Ides of March
A cocktail of weather phenomena is causing freak rains in March. Scientists have no clue why
THE SIGHT of wheat, mustard, gram and fenugreek crops spread over 10 hectares (ha) would fill Vidyadhar Olkha’s heart with joy. It was end of February and the crops were almost ready to be harvested. A week later, all he had was a mat of leaves and stalks lying on the ground.The rain and hailstorm in the first week of March destroyed 70 per cent of his crops in Jhunjhunu district of Rajasthan.
Olkha has no idea what brought so much rain this March. Neither do scientists and weather forecasters, who attribute the rain to western disturbances and have different theories on what made the disturbances so severe this year.
Western disturbances are low-pressure areas embedded in the Westerlies, the planetary winds that flow from west to east between 30°-60° latitude. They usually bring mild rain during January-February, which is beneficial to the rabi crop.But in the past few years western disturbances have been linked to disasters. The cloud burst in Leh in 2010, the floods and landslide in Uttarakhand in 2013 and the excessive rain in Jammu and Kashmir in 2014 were all linked to these disturbances.T his year, as per the India Meteorological Department (imd), the average rain received between March 1 and March 18 was 49.2 mm—197 per cent above normal. This caused severe damage to crops in several states of the country. According to a statement by Union agriculture minister Radha Mohan Singh in the Rajya Sabha on March 19, crops in over 5 million hectares have been damaged. But despite the destruction the disturbances have been causing, there have been very few studies to understand them.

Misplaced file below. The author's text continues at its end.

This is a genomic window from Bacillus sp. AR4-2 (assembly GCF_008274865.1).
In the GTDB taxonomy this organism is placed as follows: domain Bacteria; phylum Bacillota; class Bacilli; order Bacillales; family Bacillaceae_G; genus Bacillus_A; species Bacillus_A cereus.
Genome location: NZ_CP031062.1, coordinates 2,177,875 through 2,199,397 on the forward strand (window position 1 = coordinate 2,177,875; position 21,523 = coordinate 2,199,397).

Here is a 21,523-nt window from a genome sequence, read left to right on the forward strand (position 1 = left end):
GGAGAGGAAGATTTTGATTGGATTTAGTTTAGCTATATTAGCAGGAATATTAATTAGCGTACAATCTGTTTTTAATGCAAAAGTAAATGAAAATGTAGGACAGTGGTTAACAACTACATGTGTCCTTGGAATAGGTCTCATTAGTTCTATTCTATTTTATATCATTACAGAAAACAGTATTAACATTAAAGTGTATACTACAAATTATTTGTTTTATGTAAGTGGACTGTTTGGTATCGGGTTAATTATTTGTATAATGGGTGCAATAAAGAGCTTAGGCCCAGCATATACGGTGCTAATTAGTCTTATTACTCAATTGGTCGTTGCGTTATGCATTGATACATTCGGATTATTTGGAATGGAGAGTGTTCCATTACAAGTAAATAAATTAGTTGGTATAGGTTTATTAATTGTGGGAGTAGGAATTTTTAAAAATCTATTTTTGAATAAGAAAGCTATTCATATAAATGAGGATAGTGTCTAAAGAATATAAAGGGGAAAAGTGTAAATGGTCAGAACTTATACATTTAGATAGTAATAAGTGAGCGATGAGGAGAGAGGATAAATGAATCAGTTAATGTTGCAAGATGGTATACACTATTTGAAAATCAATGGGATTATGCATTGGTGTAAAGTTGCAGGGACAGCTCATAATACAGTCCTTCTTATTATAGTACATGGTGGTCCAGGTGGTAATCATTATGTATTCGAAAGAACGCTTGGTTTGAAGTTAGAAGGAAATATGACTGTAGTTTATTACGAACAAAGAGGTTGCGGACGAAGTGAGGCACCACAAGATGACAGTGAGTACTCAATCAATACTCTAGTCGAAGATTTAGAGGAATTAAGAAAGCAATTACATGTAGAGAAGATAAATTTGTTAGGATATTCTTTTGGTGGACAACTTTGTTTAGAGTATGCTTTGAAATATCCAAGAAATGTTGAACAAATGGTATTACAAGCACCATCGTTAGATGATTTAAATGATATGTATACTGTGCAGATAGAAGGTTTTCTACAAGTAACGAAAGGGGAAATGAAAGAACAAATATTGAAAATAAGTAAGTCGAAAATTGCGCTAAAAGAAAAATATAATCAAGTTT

Scientists agree that western disturbances are formed naturally. They originate in the Mediterranean region and travel over Iran, Iraq, Afghanistan and Pakistan to enter India loaded with moisture, where the Himalayas obstruct them, causing rain and snow in western Himalayas.The snow adds to the glaciers which provide water to India’s major perennial rivers. But what is it that is making this beneficial weather phenomenon increasingly disastrous?